Our analysis showed that 22% of the Amerindians investigated and 15% of the admixed individuals have haplotypes with known clinical impacts. The NUDT15*2 haplotype is more frequent in both populations (NAM = 9.4%, BAP = 6.8%) than NUDT15*4 (NAM = 1.6%, BAP = 0.7%).

There is one specific investigation that evaluated the presence of rs116855232 of the NUDT15 gene in Amerindian populations from southern and midwestern Brazil [15]. In this study, the mean frequency of rs116855232 was 25%, ranging from 5% to 32%, generally higher than the frequency recorded in the present study (9.4%). The differences observed among different Amerindian ethnicities may be due to the stochastic effects of genetic drift, which are common in Brazilian Amerindian groups [26, 27, 28]. In fact, we observed that the frequencies of variants in each of the Amerindians tribes, in which the number of individuals is equal or above five, have great variability (S2 Table). For example, the NUDT15*2 has a frequency of 3% in the Asurini de Trocará group whereas in the Zo’é population is 30%; thus, this reinforce the existence of allelic fluctuations in different Amerindians tribes, wich are arising from evolutionary processes, particularly genetic drift.

In the case of the admixed population, we compared our data with those available in two public genomic databases from the state of São Paulo, in southeastern Brazil: BIPMed, which comprises 106 individuals; and ABraOM, comprising 609 individuals. In the BIPMed database, it was reported 11 polymorphisms in the NUDT15 gene, however most of them had a frequency lower than 1%. In regard with the variants reported in this study, only one was also described in the database, the rs1272632214, with a very low frequency (only one out of 212 alleles) (http://bipmed.iqm.unicamp.br).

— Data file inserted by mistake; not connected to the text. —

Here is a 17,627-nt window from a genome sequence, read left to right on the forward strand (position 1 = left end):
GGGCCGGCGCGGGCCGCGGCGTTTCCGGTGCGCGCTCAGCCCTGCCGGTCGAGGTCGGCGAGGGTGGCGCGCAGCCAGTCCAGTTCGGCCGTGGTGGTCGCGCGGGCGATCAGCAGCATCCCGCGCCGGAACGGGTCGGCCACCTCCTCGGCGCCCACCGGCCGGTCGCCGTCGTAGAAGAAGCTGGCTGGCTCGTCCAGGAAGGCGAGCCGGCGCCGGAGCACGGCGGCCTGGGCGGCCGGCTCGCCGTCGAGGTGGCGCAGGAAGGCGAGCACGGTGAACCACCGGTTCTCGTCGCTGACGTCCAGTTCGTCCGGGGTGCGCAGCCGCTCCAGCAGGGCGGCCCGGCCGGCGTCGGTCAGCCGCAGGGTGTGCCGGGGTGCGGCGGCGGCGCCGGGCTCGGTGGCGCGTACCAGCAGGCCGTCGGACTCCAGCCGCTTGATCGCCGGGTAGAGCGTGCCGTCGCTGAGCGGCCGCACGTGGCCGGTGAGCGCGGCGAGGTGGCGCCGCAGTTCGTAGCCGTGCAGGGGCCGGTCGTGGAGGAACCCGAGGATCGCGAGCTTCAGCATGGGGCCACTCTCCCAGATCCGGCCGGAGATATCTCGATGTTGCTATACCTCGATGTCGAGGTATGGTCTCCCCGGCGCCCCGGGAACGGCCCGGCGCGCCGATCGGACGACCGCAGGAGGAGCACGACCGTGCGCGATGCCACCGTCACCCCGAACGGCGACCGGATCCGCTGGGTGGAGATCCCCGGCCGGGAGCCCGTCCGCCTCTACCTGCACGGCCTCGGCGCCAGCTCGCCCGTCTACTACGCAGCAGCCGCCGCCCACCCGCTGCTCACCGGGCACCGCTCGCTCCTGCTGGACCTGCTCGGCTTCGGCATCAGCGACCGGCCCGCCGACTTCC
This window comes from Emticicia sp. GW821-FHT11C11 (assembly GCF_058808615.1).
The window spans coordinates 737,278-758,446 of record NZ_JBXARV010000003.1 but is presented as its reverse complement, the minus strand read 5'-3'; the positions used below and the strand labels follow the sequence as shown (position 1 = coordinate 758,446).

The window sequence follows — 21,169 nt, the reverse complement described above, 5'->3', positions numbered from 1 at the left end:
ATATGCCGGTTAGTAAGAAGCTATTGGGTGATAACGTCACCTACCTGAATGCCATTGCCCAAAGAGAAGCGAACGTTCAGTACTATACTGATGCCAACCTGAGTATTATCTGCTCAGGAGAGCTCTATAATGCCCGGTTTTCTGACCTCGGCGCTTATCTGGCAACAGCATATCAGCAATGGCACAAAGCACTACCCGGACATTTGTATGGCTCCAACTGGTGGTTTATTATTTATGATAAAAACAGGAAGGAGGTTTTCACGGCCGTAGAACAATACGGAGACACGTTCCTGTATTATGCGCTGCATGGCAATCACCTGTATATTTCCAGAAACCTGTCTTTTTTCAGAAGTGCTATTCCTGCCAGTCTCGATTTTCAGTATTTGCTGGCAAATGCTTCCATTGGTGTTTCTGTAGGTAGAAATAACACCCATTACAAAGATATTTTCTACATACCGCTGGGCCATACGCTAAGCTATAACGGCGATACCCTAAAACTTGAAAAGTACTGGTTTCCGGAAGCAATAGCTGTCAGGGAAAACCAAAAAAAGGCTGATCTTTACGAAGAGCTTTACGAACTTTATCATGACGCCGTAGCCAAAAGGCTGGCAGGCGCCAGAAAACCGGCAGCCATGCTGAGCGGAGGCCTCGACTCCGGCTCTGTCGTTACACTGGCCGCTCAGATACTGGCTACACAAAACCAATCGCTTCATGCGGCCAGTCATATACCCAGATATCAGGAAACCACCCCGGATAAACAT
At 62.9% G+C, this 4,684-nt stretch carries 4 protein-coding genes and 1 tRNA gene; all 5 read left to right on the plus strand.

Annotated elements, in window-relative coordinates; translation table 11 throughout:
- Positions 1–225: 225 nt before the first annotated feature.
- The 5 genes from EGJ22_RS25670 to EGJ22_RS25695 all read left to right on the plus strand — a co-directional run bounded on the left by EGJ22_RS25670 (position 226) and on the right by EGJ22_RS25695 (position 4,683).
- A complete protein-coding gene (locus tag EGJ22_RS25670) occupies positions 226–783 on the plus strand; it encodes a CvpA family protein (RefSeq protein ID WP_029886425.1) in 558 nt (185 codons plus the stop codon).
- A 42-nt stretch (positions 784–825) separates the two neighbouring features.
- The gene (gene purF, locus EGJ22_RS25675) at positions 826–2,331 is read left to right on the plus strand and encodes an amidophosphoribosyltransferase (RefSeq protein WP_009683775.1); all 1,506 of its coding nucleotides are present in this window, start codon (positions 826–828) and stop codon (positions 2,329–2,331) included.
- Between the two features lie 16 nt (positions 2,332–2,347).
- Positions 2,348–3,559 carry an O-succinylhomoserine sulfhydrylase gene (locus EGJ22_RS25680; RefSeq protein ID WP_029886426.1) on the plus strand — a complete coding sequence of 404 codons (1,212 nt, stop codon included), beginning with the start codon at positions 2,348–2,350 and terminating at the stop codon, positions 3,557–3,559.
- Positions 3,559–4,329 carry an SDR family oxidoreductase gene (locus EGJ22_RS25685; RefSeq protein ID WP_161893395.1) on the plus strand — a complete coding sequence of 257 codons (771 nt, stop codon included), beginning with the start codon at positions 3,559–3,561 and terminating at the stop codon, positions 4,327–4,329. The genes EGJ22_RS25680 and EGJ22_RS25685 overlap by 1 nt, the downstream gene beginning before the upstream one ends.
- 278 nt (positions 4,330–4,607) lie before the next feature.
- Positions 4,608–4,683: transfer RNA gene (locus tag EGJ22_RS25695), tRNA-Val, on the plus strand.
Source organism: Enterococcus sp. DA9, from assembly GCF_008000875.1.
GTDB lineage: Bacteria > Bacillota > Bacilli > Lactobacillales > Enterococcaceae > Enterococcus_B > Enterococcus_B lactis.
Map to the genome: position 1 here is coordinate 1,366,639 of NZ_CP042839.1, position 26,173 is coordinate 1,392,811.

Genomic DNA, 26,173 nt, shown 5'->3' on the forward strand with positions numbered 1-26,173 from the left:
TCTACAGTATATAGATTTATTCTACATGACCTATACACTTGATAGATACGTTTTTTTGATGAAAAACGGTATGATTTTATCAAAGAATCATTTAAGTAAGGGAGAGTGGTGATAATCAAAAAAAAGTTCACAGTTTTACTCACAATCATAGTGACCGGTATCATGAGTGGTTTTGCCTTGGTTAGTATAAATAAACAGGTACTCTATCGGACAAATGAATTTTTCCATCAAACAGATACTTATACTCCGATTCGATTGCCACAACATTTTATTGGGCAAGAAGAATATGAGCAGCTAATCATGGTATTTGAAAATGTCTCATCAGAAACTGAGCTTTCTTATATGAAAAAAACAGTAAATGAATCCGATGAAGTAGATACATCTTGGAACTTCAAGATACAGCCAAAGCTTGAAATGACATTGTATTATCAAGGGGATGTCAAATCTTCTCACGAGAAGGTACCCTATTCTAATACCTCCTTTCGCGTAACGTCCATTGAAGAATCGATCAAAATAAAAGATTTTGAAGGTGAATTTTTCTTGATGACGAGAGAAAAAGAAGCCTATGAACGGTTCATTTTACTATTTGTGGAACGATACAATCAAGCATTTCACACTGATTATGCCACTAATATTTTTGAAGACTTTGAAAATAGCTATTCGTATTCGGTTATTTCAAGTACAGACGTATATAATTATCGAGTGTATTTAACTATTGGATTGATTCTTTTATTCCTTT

In the ABraOM database, it was possible to identify eight exonic mutations with possible phenotypic effects, of which five were identified in only one (rs746071566, rs149436418, rs115012598, and rs200980982) or two (rs139551410) individuals of the 609 evaluated (http://abraom.ib.usp.br/). The other three mutations were the same as those described in our study, i.e., rs116855232, with a frequency of 1.2%, rs1272632214 (0,1%), and rs147390019 (0.4%) [29].

In summary, the maximum proportion of individuals with deleterious alleles in the population from southeastern Brazil is much lower than the one we recorded in the admixed population from northern Brazil. One possible reason for this discrepancy is the greater contribution of Amerindian ancestry to the northern (Amazonian) population in comparison with that from southeastern Brazil, since the first has an average of 30% and the second has a medium of 8.8% of Amerindian genetic background [17, 18, 30].

The Amerindian ancestry has also been linked to higher frequencies of NUDT15 deleterious alleles, specifically the rs1272632214 and rs116855232 polymorphisms, in other populations, such as the subpopulations from the Latin population of 1000 genomes database (S2 Table). The Mexicans (MXL), Colombians (CML), Puerto Ricans (PUR), and Peruvians (PEL) and have around of 25%, 25%, 13% [31], and 77% [32] of Amerindian genetic background; and the rs1272632214 and rs116855232 frequencies observed in these populations are, respectively, 2.1% and 2.1% for CML, 3.1% and 4.7% for MXL, 10.6% and 11.8% for PEL and, lastly, 0.5% and 0.5% for PUR, which can be inferred that the populations with higher Amerindian genomic ancestry have higher frequencies of the deleterious alleles, i.e Peruvians, followed by Mexicans.

Conclusions

Our results demonstrate that Amerindian and admixed populations from northern Brazil have a high frequency of two NUDT15 haplotypes (*2 and *4) that alter significantly the thiopurine metabolization profile. Our findings indicate that these deleterious mutations could partly account for the high rates of toxicity found in ALL patients form northern Brazil. It will nevertheless be essential to evaluate the practical effects of these haplotypes in case-control studies with patients undergoing 6-mercaptopurine therapy, in order to establish their potential association with the poor clinical outcomes.

Supporting information

S1 Table. Name, location and number of individuals in each population group studied.

https://doi.org/10.1371/journal.pone.0231651.s001

(PDF)

S2 Table. Allelic frequency independently for each of the Amerindian populations (N ≥ 5), of the admixed Brazilian population, of the subpopulations of the American group from the 1000 genomes, and of the southeast Brazilian samples.

CML = Colombians from Medellin, Colombia; MXL: Mexican Ancestry from Los Angeles USA; PEL = Peruvians from Lima, Peru; PUR = Puerto Ricans from Puerto Rico.

https://doi.org/10.1371/journal.pone.0231651.s002

(PDF)